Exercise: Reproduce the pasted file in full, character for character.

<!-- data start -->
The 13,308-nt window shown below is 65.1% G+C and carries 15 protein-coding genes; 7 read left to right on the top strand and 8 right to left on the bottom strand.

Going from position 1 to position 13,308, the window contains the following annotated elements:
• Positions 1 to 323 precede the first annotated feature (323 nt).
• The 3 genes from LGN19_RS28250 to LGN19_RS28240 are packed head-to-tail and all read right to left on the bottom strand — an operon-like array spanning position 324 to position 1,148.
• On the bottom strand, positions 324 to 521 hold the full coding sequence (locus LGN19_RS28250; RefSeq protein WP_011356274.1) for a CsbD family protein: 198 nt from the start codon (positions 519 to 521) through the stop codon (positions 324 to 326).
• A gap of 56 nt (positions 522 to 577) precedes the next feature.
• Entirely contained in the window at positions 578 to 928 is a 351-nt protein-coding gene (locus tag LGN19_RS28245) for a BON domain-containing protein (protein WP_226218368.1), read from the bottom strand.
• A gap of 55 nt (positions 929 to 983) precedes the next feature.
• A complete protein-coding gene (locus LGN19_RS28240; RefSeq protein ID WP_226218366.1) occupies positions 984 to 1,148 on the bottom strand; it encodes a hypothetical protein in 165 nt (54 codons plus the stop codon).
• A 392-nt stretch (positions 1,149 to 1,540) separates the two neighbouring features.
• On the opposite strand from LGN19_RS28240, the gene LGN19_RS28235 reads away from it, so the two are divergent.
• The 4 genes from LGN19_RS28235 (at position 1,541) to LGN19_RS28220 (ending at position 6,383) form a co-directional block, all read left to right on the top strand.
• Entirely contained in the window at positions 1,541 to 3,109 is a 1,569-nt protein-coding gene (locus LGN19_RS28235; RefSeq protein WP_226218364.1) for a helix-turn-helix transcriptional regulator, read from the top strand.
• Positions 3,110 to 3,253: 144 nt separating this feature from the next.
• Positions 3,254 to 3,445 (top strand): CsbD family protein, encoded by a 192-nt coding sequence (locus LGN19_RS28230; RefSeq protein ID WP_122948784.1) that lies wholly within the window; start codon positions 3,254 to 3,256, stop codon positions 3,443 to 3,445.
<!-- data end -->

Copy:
The 13,308-nt window shown below is 65.1% G+C and carries 15 protein-coding genes; 7 read left to right on the top strand and 8 right to left on the bottom strand.

Going from position 1 to position 13,308, the window contains the following annotated elements:
• Positions 1 to 323 precede the first annotated feature (323 nt).
• The 3 genes from LGN19_RS28250 to LGN19_RS28240 are packed head-to-tail and all read right to left on the bottom strand — an operon-like array spanning position 324 to position 1,148.
• On the bottom strand, positions 324 to 521 hold the full coding sequence (locus LGN19_RS28250; RefSeq protein WP_011356274.1) for a CsbD family protein: 198 nt from the start codon (positions 519 to 521) through the stop codon (positions 324 to 326).
• A gap of 56 nt (positions 522 to 577) precedes the next feature.
• Entirely contained in the window at positions 578 to 928 is a 351-nt protein-coding gene (locus tag LGN19_RS28245) for a BON domain-containing protein (protein WP_226218368.1), read from the bottom strand.
• A gap of 55 nt (positions 929 to 983) precedes the next feature.
• A complete protein-coding gene (locus LGN19_RS28240; RefSeq protein ID WP_226218366.1) occupies positions 984 to 1,148 on the bottom strand; it encodes a hypothetical protein in 165 nt (54 codons plus the stop codon).
• A 392-nt stretch (positions 1,149 to 1,540) separates the two neighbouring features.
• On the opposite strand from LGN19_RS28240, the gene LGN19_RS28235 reads away from it, so the two are divergent.
• The 4 genes from LGN19_RS28235 (at position 1,541) to LGN19_RS28220 (ending at position 6,383) form a co-directional block, all read left to right on the top strand.
• Entirely contained in the window at positions 1,541 to 3,109 is a 1,569-nt protein-coding gene (locus LGN19_RS28235; RefSeq protein WP_226218364.1) for a helix-turn-helix transcriptional regulator, read from the top strand.
• Positions 3,110 to 3,253: 144 nt separating this feature from the next.
• Positions 3,254 to 3,445 (top strand): CsbD family protein, encoded by a 192-nt coding sequence (locus LGN19_RS28230; RefSeq protein ID WP_122948784.1) that lies wholly within the window; start codon positions 3,254 to 3,256, stop codon positions 3,443 to 3,445.